The evening will end in Golden Gai, a compact neighbourhood full of tiny bars that can usually only seat six to eight people at a time. It is here in Shinjukus most popular drinking spot where we'll pop into one of your guides favourite bars and say kanpai (cheers) over more drinks.
From here, your guide can either give you directions back to your hotel or next destination, or leave you chatting through the night with new friends.
Day 2 Tokyo.
Enjoy a full day trip to Mt Fuji, followed by a free evening to explore the sights and lights of Tokyo.Spectacular Mt Fuji.
Visit the majestic Mt Fuji, the highest and most iconic mountain in Japan. This mountain, with its snow covered peak, has inspired artists and poets throughout the centuries, becoming almost symbolic of Japan itself.
Visit Oshino Hakkai, also known as Oshino Eight-Ponds, where you can enjoy a relaxing stroll around tranquil waters, indulging in the pleasant atmosphere and scenery.
After sampling some local delicacies, make your way towards Oshino Shinobi no Sato, the ninja village Learn about the history and culture associated with Ninjutsu martial arts, and have your photo taken with a Japanese ninja. Then visit the historical Shinto shrine at the foot of Mt Fuji.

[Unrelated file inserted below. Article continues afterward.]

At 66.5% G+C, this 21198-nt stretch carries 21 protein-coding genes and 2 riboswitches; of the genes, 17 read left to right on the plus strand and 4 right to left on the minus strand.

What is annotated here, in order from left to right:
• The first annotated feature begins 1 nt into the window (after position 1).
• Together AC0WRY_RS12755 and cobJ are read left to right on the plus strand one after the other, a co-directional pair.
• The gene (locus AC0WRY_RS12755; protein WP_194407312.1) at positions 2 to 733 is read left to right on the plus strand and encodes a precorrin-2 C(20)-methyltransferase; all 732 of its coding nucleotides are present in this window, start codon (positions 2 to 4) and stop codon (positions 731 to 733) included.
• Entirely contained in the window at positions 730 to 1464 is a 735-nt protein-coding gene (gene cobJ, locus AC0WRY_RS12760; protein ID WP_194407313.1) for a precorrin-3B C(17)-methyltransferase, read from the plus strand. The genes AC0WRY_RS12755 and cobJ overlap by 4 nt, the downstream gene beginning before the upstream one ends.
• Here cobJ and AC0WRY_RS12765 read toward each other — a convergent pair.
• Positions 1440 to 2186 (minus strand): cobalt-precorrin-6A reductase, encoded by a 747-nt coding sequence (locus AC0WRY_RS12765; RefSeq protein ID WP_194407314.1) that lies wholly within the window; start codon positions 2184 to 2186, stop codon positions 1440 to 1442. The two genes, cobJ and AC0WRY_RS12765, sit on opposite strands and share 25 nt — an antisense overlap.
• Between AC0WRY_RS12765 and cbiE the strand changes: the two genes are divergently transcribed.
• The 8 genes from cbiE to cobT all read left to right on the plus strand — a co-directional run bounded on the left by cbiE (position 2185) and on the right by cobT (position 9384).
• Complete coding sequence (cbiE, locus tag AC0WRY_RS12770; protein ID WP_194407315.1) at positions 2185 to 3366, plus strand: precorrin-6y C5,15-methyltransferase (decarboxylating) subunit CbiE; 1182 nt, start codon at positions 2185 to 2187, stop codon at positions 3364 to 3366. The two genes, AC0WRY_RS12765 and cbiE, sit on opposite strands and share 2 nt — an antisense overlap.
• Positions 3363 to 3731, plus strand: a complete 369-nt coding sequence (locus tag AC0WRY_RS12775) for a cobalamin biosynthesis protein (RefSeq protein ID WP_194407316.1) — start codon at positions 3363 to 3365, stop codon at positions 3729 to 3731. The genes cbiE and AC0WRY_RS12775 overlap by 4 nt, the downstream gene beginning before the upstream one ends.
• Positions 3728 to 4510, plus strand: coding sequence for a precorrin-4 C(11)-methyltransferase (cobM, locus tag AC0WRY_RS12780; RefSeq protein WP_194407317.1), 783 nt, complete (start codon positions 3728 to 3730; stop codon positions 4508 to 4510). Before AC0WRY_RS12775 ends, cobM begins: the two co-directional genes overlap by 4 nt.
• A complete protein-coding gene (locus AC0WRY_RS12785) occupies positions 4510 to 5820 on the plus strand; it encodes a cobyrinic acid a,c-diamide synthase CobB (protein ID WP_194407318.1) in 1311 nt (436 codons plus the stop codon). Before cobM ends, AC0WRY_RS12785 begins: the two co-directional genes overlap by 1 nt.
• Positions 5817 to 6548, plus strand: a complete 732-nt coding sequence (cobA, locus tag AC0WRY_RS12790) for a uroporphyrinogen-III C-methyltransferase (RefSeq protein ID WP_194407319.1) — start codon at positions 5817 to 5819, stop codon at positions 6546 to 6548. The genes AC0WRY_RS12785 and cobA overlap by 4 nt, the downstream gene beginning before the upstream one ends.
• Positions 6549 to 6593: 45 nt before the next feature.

Continue your tour with the unique 4D Fuji Airways experience. This spectacular ride gives you the illusion of flying over Mt Fuji and the surrounding region and allows you to experience the mountain as it appears during different seasons.
Finally, explore Kawaguchi-ko, one of the Five Fuji Lakes, often referred to as the Gate to Mt Fuji. This is the best location to admire the mountain and on a clear day it is reflected in the mirror-like pool.
Day 3 Tokyo to Kyoto.
Use the famous Japanese railway to travel to Kyoto, take time to settle into your new surroundings and explore the lanes of Kyoto this evening.Lanes and Lanterns Kyoto.
Experiencing Kyoto by night is an essential part of any visit to Japans city of tradition. Walking through the old towns lantern-lit wooden streets is an otherworldly experience not to be missed.
We'll begin our Kyoto tour at Minamiza Theatre in Kyotos famed Geisha district of Gion. As we wander, there's a good chance you'll see both Geiko and Maiko breezing through the narrow alleyways of the old quarter.